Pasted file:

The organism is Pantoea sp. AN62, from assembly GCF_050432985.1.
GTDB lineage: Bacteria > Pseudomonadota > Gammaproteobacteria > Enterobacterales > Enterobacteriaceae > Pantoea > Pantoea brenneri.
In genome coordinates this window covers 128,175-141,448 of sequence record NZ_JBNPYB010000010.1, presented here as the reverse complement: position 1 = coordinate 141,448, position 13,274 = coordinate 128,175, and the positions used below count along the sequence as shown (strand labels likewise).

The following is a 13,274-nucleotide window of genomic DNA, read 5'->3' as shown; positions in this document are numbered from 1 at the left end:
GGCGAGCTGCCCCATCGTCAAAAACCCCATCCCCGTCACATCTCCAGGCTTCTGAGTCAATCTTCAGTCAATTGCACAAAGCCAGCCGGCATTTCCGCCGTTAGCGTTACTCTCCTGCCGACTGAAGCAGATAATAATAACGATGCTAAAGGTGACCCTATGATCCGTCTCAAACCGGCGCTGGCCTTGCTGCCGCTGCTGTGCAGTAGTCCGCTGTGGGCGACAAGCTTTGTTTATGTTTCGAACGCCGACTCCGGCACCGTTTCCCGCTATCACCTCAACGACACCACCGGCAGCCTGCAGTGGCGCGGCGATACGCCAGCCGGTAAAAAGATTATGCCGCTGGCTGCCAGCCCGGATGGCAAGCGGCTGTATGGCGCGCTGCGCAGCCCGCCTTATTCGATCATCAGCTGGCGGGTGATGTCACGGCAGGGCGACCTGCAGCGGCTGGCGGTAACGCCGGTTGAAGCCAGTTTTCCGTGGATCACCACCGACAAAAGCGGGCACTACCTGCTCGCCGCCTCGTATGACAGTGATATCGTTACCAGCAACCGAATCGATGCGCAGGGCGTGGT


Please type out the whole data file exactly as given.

The organism is Pantoea sp. AN62, from assembly GCF_050432985.1.
GTDB lineage: Bacteria > Pseudomonadota > Gammaproteobacteria > Enterobacterales > Enterobacteriaceae > Pantoea > Pantoea brenneri.
In genome coordinates this window covers 128,175-141,448 of sequence record NZ_JBNPYB010000010.1, presented here as the reverse complement: position 1 = coordinate 141,448, position 13,274 = coordinate 128,175, and the positions used below count along the sequence as shown (strand labels likewise).

The following is a 13,274-nucleotide window of genomic DNA, read 5'->3' as shown; positions in this document are numbered from 1 at the left end:
GGCGAGCTGCCCCATCGTCAAAAACCCCATCCCCGTCACATCTCCAGGCTTCTGAGTCAATCTTCAGTCAATTGCACAAAGCCAGCCGGCATTTCCGCCGTTAGCGTTACTCTCCTGCCGACTGAAGCAGATAATAATAACGATGCTAAAGGTGACCCTATGATCCGTCTCAAACCGGCGCTGGCCTTGCTGCCGCTGCTGTGCAGTAGTCCGCTGTGGGCGACAAGCTTTGTTTATGTTTCGAACGCCGACTCCGGCACCGTTTCCCGCTATCACCTCAACGACACCACCGGCAGCCTGCAGTGGCGCGGCGATACGCCAGCCGGTAAAAAGATTATGCCGCTGGCTGCCAGCCCGGATGGCAAGCGGCTGTATGGCGCGCTGCGCAGCCCGCCTTATTCGATCATCAGCTGGCGGGTGATGTCACGGCAGGGCGACCTGCAGCGGCTGGCGGTAACGCCGGTTGAAGCCAGTTTTCCGTGGATCACCACCGACAAAAGCGGGCACTACCTGCTCGCCGCCTCGTATGACAGTGATATCGTTACCAGCAACCGAATCGATGCGCAGGGCGTGGT